If you have a look around here you will find tons of articles about different types of data cabling services, the types of cables needed for different devices and a lot more details articles with lots of specs so let’s be a bit more specific and look at one main data cabling service that is without a doubt going to play a major role in the future of all telecommunications be it internet, cable TV or basic telephones. Fibre optics.
For those who are not sure what fibre optics are here is a quick description: Basically a fibre optic cable is a “wire” made out of extruded glass commonly known as silica that is just slightly thicker than a human hair. This fibre is encased in a cladding that reflects the light back into the cable and in turn is encased in a protective coating.
The Beginnings of Fibre Optics
When most people think of fibre optics they immediately assume that it is a modern invention that arose out of the need of faster internet speeds, bigger bandwidth transfer and other advances in modern technology however the development of fiber optics began way before the first computer was even a pipe dream.
Here a just a few famous names that have been instrumental in the development of what we consider a modern technology:
- 1854-John Tyndall proved that light could in fact be bent through an experiment in front of the Royal Society. He bent light through a stream of water. Not exactly fibre optics but it was common theory at that time that light could not be bent.
- 1880-Alexander Graham Bell used focused sunlight and a mirror to successfully transmit a voice signal but gave up the idea as something as simple as a cloudy day interfered with what he called his photophone.
- 1888-As with most technologies there are many uses within different professions or services and fibre optics is no exception. Roth and Ruess managed to illuminate body cavities using bent glass rods. Apart from the telecommunication industry today, the medical profession also uses fibre optics for extremely delicate surgery and other areas.
Why Fibre Optics is So Much Better
From the very first telecommunication device that used wires the wires were made out of metal wire, mostly copper. That is over hundred and fifty years and although the wires used today for data cabling services are a lot more sophisticated the principle is still the same, electricity moves the data from one end of the cable to the other. The problem with metal is that the signal degrades as it loses energy, in electrical terminology this is called impedance or more simply, electrical friction. This friction not only causes the signal to degrade but causes the wire to heat up which in some instances can actually cause it to melt but best case scenario the life of the cable is shortened due to the heat.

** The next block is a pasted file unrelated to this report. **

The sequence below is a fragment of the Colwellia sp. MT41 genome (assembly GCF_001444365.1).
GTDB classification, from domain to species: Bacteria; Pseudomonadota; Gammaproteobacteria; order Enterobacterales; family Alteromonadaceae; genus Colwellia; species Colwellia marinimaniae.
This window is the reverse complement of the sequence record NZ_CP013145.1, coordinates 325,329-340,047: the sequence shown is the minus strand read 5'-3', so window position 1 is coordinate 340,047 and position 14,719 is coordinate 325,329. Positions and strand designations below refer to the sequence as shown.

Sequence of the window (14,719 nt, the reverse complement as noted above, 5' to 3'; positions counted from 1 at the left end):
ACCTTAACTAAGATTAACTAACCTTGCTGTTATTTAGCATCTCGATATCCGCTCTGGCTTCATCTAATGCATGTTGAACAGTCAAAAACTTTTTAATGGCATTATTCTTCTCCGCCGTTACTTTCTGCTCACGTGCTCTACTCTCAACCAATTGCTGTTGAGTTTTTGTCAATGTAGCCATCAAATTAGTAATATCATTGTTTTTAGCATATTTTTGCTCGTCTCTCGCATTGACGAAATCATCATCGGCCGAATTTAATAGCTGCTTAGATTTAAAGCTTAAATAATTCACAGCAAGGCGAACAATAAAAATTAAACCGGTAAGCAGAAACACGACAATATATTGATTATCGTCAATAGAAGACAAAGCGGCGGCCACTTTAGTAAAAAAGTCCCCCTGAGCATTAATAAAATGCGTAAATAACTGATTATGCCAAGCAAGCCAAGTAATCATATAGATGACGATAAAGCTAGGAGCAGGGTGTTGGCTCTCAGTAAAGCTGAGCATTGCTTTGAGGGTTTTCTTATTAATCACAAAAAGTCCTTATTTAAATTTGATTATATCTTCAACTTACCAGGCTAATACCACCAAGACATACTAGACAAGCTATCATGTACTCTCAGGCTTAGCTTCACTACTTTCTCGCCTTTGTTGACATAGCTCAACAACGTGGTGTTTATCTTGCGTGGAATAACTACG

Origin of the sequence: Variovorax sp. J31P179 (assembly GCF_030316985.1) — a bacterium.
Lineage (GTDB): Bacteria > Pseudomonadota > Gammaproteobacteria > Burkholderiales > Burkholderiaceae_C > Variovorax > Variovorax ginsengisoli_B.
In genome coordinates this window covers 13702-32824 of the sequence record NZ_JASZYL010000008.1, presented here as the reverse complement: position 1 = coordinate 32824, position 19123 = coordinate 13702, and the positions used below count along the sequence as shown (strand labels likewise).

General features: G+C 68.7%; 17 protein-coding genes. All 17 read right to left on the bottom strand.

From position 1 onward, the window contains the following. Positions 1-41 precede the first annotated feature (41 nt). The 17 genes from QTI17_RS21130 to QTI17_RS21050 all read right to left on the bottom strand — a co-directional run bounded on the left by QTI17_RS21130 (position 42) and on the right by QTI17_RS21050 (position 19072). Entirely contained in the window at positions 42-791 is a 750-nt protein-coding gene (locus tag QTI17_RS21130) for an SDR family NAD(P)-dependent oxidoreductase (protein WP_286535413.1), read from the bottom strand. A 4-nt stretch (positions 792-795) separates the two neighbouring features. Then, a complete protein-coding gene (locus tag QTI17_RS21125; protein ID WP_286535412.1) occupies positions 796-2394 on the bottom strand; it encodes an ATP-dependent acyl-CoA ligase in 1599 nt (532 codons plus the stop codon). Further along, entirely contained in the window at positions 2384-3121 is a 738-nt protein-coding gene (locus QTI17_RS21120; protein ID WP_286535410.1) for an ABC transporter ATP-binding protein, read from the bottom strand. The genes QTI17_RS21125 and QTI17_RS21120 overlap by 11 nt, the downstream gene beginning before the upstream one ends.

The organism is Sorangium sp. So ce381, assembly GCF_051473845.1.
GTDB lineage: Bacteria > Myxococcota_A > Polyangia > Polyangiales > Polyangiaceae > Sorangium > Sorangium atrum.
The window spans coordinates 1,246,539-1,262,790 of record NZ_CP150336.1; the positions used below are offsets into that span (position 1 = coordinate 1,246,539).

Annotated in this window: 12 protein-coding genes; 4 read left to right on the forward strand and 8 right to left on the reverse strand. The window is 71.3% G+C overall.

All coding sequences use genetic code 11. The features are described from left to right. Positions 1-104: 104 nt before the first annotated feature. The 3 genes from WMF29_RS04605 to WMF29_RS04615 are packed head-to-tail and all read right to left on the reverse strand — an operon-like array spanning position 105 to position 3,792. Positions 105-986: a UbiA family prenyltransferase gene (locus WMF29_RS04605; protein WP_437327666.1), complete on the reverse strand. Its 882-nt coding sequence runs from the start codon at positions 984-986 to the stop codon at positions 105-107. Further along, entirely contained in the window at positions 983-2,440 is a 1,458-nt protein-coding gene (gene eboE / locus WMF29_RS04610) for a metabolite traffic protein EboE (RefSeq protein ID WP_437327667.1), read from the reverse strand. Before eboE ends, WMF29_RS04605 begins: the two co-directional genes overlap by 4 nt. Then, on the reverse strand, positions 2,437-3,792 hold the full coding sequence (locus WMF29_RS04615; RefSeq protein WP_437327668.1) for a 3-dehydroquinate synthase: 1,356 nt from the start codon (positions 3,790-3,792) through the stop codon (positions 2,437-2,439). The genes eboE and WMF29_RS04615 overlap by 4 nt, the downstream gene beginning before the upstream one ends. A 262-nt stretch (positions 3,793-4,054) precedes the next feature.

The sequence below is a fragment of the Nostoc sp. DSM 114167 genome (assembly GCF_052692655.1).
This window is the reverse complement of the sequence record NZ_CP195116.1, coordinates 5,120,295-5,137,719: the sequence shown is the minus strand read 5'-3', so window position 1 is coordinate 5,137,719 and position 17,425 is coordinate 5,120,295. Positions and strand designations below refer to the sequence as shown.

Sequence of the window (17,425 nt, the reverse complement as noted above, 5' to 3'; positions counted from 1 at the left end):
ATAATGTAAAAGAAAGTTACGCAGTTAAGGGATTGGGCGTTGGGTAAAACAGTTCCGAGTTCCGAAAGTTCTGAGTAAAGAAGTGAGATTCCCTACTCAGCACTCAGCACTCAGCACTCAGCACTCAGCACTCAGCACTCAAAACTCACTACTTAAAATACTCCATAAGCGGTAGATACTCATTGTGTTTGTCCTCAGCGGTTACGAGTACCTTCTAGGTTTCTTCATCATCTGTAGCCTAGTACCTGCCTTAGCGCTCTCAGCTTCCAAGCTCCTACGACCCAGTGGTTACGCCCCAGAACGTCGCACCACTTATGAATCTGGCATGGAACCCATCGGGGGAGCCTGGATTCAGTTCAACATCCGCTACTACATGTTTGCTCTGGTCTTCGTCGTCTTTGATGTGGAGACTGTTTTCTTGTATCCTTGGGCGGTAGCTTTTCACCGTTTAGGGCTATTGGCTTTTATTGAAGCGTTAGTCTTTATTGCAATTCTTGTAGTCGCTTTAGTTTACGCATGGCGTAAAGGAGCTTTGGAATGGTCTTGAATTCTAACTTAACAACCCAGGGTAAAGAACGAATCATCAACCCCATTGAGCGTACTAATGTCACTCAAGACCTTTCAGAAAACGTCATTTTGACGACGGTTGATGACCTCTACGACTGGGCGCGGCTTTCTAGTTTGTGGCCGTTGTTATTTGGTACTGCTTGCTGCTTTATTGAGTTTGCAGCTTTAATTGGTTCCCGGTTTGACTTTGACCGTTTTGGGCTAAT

Fibre optics as mentioned are made up of silica. Although the same principle applies to fibre optics, electricity is used to move the data from one end of the cable to the other; fibre optics is faster and has a longer life due to the following reasons:
- Far less degradation of the signal due to the fact that the data is being transmitted as light. In terms of internet connection the limitations of the past when it came to distance that broadband could be provided to customers are gone.
- Every day we are delayed due to road works going on and a lot of the times there is nothing wrong with the road system it is just that old metal data cables are being dug up due to deterioration, simply because of the heat factor when transmitting. Fibre optics produces only the slightest amount of heat and are therefore going to last many years longer.
- Cost benefits for consumers may not be something that is actually happening now however companies that are starting to install fibre optics throughout their entire network will not need to upgrade or replace old cables compared to companies that are still using metal cables. Ultimately every cost that a company incurs is passed on to the consumer.
- Environmental issues are becoming very serious as we are dealing with climate change and other major weather changes and fibre optics use way more less energy to transmit data. Apart from that due to the length of the cable that can be used to transmit data, a fibre optic network will have far less substations to install, repair or upgrade. These substations are used mainly to boost the degrading signal of the wire cables.
What is the Downside?
Yes with all good things there is always a downside and fibre optic data cabling is no exception. For now the major downside is the costs involved. Fibre optic cables do without a doubt cost a lot more however if you take into consideration the speed, longevity, environmental impact and other factors if you are a business or homeowner looking for some sort of data cabling services for your premises, fibre optics may cast a bit more now but will ultimately provide you with better connection and in the long run save on maintenance, repair and upgrade costs.